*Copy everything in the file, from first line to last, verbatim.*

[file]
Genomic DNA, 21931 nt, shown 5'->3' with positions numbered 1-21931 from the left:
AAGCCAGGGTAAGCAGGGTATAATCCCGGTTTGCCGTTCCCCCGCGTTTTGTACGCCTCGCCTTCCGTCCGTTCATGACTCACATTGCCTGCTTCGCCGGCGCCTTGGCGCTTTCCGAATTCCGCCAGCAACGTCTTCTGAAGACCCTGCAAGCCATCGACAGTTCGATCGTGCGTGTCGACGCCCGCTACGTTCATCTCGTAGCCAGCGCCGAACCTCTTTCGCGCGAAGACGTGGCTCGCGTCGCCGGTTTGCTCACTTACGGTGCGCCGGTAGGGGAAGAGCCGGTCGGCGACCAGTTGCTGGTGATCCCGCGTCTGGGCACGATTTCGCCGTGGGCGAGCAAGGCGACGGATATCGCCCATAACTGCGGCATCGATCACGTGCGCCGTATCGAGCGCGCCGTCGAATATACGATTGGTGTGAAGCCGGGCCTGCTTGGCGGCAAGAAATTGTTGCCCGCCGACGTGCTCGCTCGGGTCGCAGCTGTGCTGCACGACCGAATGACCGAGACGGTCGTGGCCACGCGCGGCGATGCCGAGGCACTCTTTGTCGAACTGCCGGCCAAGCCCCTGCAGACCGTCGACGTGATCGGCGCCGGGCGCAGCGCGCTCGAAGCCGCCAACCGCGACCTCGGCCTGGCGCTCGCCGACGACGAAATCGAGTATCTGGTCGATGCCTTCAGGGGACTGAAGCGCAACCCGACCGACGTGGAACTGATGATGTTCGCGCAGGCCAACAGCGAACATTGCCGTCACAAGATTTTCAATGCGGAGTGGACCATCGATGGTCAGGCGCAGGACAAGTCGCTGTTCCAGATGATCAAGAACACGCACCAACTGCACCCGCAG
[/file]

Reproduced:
Genomic DNA, 21931 nt, shown 5'->3' with positions numbered 1-21931 from the left:
AAGCCAGGGTAAGCAGGGTATAATCCCGGTTTGCCGTTCCCCCGCGTTTTGTACGCCTCGCCTTCCGTCCGTTCATGACTCACATTGCCTGCTTCGCCGGCGCCTTGGCGCTTTCCGAATTCCGCCAGCAACGTCTTCTGAAGACCCTGCAAGCCATCGACAGTTCGATCGTGCGTGTCGACGCCCGCTACGTTCATCTCGTAGCCAGCGCCGAACCTCTTTCGCGCGAAGACGTGGCTCGCGTCGCCGGTTTGCTCACTTACGGTGCGCCGGTAGGGGAAGAGCCGGTCGGCGACCAGTTGCTGGTGATCCCGCGTCTGGGCACGATTTCGCCGTGGGCGAGCAAGGCGACGGATATCGCCCATAACTGCGGCATCGATCACGTGCGCCGTATCGAGCGCGCCGTCGAATATACGATTGGTGTGAAGCCGGGCCTGCTTGGCGGCAAGAAATTGTTGCCCGCCGACGTGCTCGCTCGGGTCGCAGCTGTGCTGCACGACCGAATGACCGAGACGGTCGTGGCCACGCGCGGCGATGCCGAGGCACTCTTTGTCGAACTGCCGGCCAAGCCCCTGCAGACCGTCGACGTGATCGGCGCCGGGCGCAGCGCGCTCGAAGCCGCCAACCGCGACCTCGGCCTGGCGCTCGCCGACGACGAAATCGAGTATCTGGTCGATGCCTTCAGGGGACTGAAGCGCAACCCGACCGACGTGGAACTGATGATGTTCGCGCAGGCCAACAGCGAACATTGCCGTCACAAGATTTTCAATGCGGAGTGGACCATCGATGGTCAGGCGCAGGACAAGTCGCTGTTCCAGATGATCAAGAACACGCACCAACTGCACCCGCAG